In what is perhaps the least surprising reveal on the lifelong effects of institutional poverty ever, a new study by the Equality of Opportunity Project demonstrates that where you grow up has the potential to make or break your chance at future economic success. In other words, as the New York Times puts it: “Location matters—enormously.” And if your location happens to be Brooklyn, New York? Well, not to put to fine a point on it, but you’re screwed.
The Times has an in-depth look today at this study, helmed by Harvard economists Raj Chetty and Nathaniel Hendren, which studied how much or little upward mobility was predicated on the location of a child’s upbringing as a means to finding a way to better improve the economic prospects of low-income children. What the study reveals, the Times reports is that , “based on the earnings records of millions of families that moved with children, it finds that poor children who grow up in some cities and towns have sharply better odds of escaping poverty than similar poor children elsewhere.”
And which cities are better for escaping poverty? Well, unsurprisingly, they are cities which “have elementary schools with higher test scores, a higher share of two-parent families, greater levels of involvement in civic and religious groups and more residential integration of affluent, middle-class and poor families.” These places include San Francisco, San Diego, Salt Lake City, and Las Vegas. On the other end of the spectrum are cities and counties where poverty seems intractable and upward mobility as likely as keeping a unicorn for a pet. These places include Baltimore, the Bronx… and Brooklyn?
Yes, despite the fact that Brooklyn is the kind of place where even movie stars can’t find good real estate deals, inequality runs rampant here and poverty is entrenched. The study revealed that Brooklyn’s income mobility for children living in poverty places it in the bottom quartile nationwide, and that the only children expected to benefit economically in the future because they grew up in Brooklyn are very wealthy boys. Good that they could finally catch a break, right? Right.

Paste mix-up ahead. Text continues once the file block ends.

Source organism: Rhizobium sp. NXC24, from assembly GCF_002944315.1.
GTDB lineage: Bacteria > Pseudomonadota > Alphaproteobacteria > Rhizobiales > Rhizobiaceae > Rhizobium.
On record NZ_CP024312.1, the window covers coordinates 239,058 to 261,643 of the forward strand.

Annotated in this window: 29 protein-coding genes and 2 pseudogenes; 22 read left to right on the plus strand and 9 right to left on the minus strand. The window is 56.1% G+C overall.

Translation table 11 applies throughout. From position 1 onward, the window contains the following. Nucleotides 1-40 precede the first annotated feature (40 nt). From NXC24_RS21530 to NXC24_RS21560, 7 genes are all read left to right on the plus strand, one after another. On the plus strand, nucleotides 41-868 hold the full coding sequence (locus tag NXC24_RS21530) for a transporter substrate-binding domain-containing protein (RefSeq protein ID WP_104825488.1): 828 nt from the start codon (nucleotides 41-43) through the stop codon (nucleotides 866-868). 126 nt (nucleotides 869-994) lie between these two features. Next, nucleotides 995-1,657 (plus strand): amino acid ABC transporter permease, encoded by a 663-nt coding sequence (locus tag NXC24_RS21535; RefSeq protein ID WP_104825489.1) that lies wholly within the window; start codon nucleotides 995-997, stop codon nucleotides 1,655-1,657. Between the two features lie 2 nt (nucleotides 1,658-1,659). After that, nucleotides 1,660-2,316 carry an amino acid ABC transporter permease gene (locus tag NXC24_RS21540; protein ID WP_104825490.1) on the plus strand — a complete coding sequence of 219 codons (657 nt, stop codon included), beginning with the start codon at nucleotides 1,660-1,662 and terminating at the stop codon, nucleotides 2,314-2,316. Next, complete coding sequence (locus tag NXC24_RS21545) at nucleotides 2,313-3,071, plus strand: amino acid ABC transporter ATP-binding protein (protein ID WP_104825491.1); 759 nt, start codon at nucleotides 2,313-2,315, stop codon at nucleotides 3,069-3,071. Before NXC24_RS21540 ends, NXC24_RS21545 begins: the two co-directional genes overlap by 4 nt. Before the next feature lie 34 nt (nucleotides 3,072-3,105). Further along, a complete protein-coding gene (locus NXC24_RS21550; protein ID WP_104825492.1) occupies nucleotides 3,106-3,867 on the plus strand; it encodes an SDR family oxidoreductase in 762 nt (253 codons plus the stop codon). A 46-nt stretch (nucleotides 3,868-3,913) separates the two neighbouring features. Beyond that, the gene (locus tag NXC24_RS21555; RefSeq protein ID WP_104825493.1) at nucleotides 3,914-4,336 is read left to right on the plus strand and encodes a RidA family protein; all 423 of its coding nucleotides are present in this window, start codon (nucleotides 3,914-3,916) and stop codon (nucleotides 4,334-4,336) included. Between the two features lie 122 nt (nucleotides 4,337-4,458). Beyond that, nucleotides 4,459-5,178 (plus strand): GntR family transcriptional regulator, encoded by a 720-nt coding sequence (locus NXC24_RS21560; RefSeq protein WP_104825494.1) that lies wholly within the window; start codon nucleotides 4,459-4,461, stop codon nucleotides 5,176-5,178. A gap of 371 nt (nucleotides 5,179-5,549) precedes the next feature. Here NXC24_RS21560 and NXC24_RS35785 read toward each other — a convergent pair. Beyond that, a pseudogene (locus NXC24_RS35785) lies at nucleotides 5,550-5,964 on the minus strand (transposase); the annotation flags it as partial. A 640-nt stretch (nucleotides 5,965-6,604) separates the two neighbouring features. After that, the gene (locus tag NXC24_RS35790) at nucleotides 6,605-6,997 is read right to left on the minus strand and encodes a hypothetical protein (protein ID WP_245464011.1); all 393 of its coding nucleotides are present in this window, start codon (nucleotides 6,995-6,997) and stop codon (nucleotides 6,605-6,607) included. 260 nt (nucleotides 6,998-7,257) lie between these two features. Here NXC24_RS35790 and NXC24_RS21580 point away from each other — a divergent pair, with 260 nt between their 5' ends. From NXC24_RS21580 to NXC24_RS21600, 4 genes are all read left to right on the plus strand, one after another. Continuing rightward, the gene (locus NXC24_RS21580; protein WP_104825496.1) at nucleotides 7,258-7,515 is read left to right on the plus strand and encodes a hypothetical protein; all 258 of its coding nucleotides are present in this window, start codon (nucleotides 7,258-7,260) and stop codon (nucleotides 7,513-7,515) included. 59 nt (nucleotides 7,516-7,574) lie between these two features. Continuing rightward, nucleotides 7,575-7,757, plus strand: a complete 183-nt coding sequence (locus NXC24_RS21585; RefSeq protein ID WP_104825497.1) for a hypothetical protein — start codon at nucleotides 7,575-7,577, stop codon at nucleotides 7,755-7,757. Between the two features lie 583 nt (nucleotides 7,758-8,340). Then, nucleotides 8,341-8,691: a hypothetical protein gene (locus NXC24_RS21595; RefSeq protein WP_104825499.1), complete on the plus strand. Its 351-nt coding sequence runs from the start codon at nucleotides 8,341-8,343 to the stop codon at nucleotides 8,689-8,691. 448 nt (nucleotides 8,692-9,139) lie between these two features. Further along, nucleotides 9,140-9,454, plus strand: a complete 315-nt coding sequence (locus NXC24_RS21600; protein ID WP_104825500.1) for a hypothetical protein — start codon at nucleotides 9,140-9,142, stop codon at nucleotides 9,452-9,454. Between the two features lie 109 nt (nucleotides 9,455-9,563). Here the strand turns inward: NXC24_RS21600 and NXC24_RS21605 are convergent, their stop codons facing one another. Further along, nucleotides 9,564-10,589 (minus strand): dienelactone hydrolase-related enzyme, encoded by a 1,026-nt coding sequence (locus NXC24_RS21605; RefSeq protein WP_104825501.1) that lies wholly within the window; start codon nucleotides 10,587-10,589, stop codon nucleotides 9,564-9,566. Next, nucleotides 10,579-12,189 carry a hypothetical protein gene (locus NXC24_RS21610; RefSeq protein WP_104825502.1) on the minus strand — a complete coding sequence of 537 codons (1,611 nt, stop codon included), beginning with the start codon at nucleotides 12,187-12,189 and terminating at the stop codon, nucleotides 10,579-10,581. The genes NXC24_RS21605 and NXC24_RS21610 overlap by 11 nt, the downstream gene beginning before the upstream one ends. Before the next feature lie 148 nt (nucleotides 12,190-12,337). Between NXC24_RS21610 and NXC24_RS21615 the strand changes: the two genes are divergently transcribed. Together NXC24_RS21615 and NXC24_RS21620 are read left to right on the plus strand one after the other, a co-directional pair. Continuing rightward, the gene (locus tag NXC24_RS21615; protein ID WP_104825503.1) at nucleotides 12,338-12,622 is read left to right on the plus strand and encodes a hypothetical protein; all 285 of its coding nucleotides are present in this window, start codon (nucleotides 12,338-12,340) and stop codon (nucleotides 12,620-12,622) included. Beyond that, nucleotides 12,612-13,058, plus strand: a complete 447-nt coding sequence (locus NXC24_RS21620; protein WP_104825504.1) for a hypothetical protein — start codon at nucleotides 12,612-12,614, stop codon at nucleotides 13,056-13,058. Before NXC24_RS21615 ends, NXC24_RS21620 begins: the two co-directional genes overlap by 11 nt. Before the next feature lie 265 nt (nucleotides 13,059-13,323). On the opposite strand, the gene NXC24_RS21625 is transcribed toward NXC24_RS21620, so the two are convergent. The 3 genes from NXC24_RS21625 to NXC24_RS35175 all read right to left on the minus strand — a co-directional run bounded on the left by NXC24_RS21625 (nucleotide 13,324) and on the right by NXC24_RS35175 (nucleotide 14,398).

This picture of the bleak prospects for Brooklyn’s youth makes some sense when you consider what the study finds to be essential elements to a fruitful childhood environment: “less segregation by income and race, lower levels of income inequality, better schools, lower rates of violent crime, and a larger share of two-parent households.” Brooklyn is, after all, extremely segregated by both income and race, and has a remarkably stark contrast in the quality of its public schools, as well as in instances of where violent crime occurs.
This latest study refutes previous ones which indicated that upward mobility was actually more likely in Brooklyn and the rest of New York City than it was in other parts of the country; it now seems that those studies relied too heavily on the successes of immigrant populations who are drawn to metropolitan areas like New York, and tend to find economic success at quicker rates than populations which have spent generations in poverty.
But so, on a fundamental level, nothing about this seems all that shocking, does it? It simply confirms certain widely held beliefs that many people have, namely, that many of the long-term negative effects of childhood poverty are the result of situational issues, not of something intrinsically wrong with the actual people. (Well, “widely held” by people who aren’t racist, classist, conservative, reactionary blowhards.) But what do we do with this information? The answer can’t simply be: Move! In fact, the study also demonstrated that the positive effects of moving to a better neighborhood were only significant when the children moved at a young age; those gains vanished when the move happened during teenage years. And, of course, everyone can’t move: The poorest in our society are more firmly stuck than anyone else. So what is the answer then? It seems about as obvious as the findings of the study itself, and starts with the importance of investing in early childhood education in poverty-stricken neighborhoods. Beyond that, though, lies the uncomfortable truth that as long as there remains such gross income inequality and such an imbalance in public infrastructure ranging from access to parks and transportation to adequate public schooling for all New York City schoolchildren, the potential for mobility amid Brooklyn’s most needy will continue to stagnate, before it completely withers and dies.
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